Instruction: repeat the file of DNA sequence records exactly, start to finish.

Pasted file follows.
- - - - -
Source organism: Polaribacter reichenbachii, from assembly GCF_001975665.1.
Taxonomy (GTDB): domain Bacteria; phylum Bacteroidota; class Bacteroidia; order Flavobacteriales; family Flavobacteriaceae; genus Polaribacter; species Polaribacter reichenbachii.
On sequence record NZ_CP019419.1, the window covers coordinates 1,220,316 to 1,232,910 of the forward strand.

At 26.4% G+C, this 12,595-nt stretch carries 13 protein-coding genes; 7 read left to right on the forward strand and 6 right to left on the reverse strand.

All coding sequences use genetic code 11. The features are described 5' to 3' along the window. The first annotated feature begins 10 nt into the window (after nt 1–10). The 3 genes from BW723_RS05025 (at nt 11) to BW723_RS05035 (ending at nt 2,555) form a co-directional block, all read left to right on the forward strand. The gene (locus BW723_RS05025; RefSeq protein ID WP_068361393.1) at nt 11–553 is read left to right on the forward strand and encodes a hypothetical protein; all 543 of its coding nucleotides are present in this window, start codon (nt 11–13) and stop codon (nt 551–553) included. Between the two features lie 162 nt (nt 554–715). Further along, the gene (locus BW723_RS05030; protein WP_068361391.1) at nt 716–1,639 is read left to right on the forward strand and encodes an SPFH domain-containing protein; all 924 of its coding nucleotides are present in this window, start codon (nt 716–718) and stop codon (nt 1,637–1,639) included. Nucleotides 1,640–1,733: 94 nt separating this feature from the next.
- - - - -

Source organism: Polaribacter reichenbachii, from assembly GCF_001975665.1.
Taxonomy (GTDB): domain Bacteria; phylum Bacteroidota; class Bacteroidia; order Flavobacteriales; family Flavobacteriaceae; genus Polaribacter; species Polaribacter reichenbachii.
On sequence record NZ_CP019419.1, the window covers coordinates 1,220,316 to 1,232,910 of the forward strand.

At 26.4% G+C, this 12,595-nt stretch carries 13 protein-coding genes; 7 read left to right on the forward strand and 6 right to left on the reverse strand.

All coding sequences use genetic code 11. The features are described 5' to 3' along the window. The first annotated feature begins 10 nt into the window (after nt 1–10). The 3 genes from BW723_RS05025 (at nt 11) to BW723_RS05035 (ending at nt 2,555) form a co-directional block, all read left to right on the forward strand. The gene (locus BW723_RS05025; RefSeq protein ID WP_068361393.1) at nt 11–553 is read left to right on the forward strand and encodes a hypothetical protein; all 543 of its coding nucleotides are present in this window, start codon (nt 11–13) and stop codon (nt 551–553) included. Between the two features lie 162 nt (nt 554–715). Further along, the gene (locus BW723_RS05030; protein WP_068361391.1) at nt 716–1,639 is read left to right on the forward strand and encodes an SPFH domain-containing protein; all 924 of its coding nucleotides are present in this window, start codon (nt 716–718) and stop codon (nt 1,637–1,639) included. Nucleotides 1,640–1,733: 94 nt separating this feature from the next.